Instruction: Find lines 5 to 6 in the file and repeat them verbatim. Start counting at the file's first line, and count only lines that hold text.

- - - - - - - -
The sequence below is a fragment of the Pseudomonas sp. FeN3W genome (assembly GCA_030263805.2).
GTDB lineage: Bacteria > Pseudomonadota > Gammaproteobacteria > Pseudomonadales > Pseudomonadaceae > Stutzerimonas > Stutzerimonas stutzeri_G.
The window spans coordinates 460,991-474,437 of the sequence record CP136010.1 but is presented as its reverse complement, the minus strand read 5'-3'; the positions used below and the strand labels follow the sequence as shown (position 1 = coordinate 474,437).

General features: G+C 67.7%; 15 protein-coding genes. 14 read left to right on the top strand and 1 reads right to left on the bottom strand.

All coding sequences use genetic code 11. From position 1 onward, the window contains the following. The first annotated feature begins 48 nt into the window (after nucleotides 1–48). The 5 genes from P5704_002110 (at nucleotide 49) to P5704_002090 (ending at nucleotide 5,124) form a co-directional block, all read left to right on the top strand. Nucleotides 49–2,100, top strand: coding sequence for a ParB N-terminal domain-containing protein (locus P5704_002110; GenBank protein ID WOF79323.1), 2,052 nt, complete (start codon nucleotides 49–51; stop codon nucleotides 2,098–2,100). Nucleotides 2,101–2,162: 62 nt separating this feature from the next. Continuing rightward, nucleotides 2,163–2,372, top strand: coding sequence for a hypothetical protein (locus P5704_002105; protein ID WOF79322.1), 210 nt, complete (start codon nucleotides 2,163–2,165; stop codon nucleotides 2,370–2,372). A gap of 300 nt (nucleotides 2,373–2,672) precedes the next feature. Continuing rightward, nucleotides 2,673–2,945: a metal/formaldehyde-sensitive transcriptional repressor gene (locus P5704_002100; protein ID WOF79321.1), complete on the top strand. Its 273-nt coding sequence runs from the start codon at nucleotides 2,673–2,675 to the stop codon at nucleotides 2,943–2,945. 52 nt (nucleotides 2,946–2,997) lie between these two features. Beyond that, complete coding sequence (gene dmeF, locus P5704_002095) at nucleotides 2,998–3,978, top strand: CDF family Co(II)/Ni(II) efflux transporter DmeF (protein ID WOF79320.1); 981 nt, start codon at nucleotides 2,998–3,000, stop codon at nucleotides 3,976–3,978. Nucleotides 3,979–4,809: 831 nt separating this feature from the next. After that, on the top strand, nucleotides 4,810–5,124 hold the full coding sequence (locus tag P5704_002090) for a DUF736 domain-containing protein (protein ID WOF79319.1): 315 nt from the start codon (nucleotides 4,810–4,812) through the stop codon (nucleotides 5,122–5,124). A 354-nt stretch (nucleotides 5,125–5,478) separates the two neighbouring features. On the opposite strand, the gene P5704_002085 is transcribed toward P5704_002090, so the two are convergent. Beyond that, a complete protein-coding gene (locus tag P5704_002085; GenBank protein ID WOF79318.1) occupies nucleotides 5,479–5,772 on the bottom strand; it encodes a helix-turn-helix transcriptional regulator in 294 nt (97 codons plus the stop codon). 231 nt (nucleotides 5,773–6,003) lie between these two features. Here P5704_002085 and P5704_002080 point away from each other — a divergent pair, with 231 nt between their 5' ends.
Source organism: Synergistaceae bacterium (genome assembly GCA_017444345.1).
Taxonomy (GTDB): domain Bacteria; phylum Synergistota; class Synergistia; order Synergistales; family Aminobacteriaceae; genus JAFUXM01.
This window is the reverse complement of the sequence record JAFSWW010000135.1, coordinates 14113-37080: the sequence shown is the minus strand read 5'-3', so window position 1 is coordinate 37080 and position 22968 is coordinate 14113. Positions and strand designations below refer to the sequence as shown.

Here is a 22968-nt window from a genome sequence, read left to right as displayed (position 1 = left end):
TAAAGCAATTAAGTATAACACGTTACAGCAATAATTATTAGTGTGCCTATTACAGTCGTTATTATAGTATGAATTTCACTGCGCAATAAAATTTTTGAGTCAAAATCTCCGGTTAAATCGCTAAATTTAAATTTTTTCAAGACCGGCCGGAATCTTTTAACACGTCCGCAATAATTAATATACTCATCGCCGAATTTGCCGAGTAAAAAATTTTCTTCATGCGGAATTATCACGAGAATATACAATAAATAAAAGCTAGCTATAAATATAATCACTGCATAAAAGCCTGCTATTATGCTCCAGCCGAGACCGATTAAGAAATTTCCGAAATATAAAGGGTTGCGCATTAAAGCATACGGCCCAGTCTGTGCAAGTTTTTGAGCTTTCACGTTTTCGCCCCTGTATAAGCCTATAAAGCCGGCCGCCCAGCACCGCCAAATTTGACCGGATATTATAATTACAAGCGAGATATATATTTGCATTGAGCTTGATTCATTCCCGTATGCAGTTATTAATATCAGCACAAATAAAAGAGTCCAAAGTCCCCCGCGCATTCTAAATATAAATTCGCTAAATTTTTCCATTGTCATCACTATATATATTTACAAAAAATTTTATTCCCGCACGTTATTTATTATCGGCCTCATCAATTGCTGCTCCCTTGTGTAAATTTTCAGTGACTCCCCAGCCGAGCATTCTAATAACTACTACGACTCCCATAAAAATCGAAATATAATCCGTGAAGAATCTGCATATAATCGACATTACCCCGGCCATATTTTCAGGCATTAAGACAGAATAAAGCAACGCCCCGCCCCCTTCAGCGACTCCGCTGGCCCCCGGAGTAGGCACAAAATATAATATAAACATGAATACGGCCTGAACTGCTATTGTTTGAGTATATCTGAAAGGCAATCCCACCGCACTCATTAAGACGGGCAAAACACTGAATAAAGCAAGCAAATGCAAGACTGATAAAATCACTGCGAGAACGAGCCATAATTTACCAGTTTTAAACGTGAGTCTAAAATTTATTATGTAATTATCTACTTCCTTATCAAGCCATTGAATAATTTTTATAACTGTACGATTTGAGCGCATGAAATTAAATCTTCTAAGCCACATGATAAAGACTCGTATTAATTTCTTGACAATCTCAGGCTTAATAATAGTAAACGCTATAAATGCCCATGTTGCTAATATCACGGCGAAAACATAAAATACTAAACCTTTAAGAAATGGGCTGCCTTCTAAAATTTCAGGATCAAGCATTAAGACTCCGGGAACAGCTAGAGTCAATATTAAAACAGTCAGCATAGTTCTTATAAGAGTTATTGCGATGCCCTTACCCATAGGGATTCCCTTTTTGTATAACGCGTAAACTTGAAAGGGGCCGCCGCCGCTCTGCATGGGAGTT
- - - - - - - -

All coding sequences use genetic code 11. From position 1 onward, the window contains the following. The first annotated feature begins 48 nt into the window (after nucleotides 1–48). The 5 genes from P5704_002110 (at nucleotide 49) to P5704_002090 (ending at nucleotide 5,124) form a co-directional block, all read left to right on the top strand. Nucleotides 49–2,100, top strand: coding sequence for a ParB N-terminal domain-containing protein (locus P5704_002110; GenBank protein ID WOF79323.1), 2,052 nt, complete (start codon nucleotides 49–51; stop codon nucleotides 2,098–2,100). Nucleotides 2,101–2,162: 62 nt separating this feature from the next. Continuing rightward, nucleotides 2,163–2,372, top strand: coding sequence for a hypothetical protein (locus P5704_002105; protein ID WOF79322.1), 210 nt, complete (start codon nucleotides 2,163–2,165; stop codon nucleotides 2,370–2,372). A gap of 300 nt (nucleotides 2,373–2,672) precedes the next feature. Continuing rightward, nucleotides 2,673–2,945: a metal/formaldehyde-sensitive transcriptional repressor gene (locus P5704_002100; protein ID WOF79321.1), complete on the top strand. Its 273-nt coding sequence runs from the start codon at nucleotides 2,673–2,675 to the stop codon at nucleotides 2,943–2,945. 52 nt (nucleotides 2,946–2,997) lie between these two features. Beyond that, complete coding sequence (gene dmeF, locus P5704_002095) at nucleotides 2,998–3,978, top strand: CDF family Co(II)/Ni(II) efflux transporter DmeF (protein ID WOF79320.1); 981 nt, start codon at nucleotides 2,998–3,000, stop codon at nucleotides 3,976–3,978. Nucleotides 3,979–4,809: 831 nt separating this feature from the next. After that, on the top strand, nucleotides 4,810–5,124 hold the full coding sequence (locus tag P5704_002090) for a DUF736 domain-containing protein (protein ID WOF79319.1): 315 nt from the start codon (nucleotides 4,810–4,812) through the stop codon (nucleotides 5,122–5,124). A 354-nt stretch (nucleotides 5,125–5,478) separates the two neighbouring features. On the opposite strand, the gene P5704_002085 is transcribed toward P5704_002090, so the two are convergent. Beyond that, a complete protein-coding gene (locus tag P5704_002085; GenBank protein ID WOF79318.1) occupies nucleotides 5,479–5,772 on the bottom strand; it encodes a helix-turn-helix transcriptional regulator in 294 nt (97 codons plus the stop codon). 231 nt (nucleotides 5,773–6,003) lie between these two features. Here P5704_002085 and P5704_002080 point away from each other — a divergent pair, with 231 nt between their 5' ends.
Source organism: Synergistaceae bacterium (genome assembly GCA_017444345.1).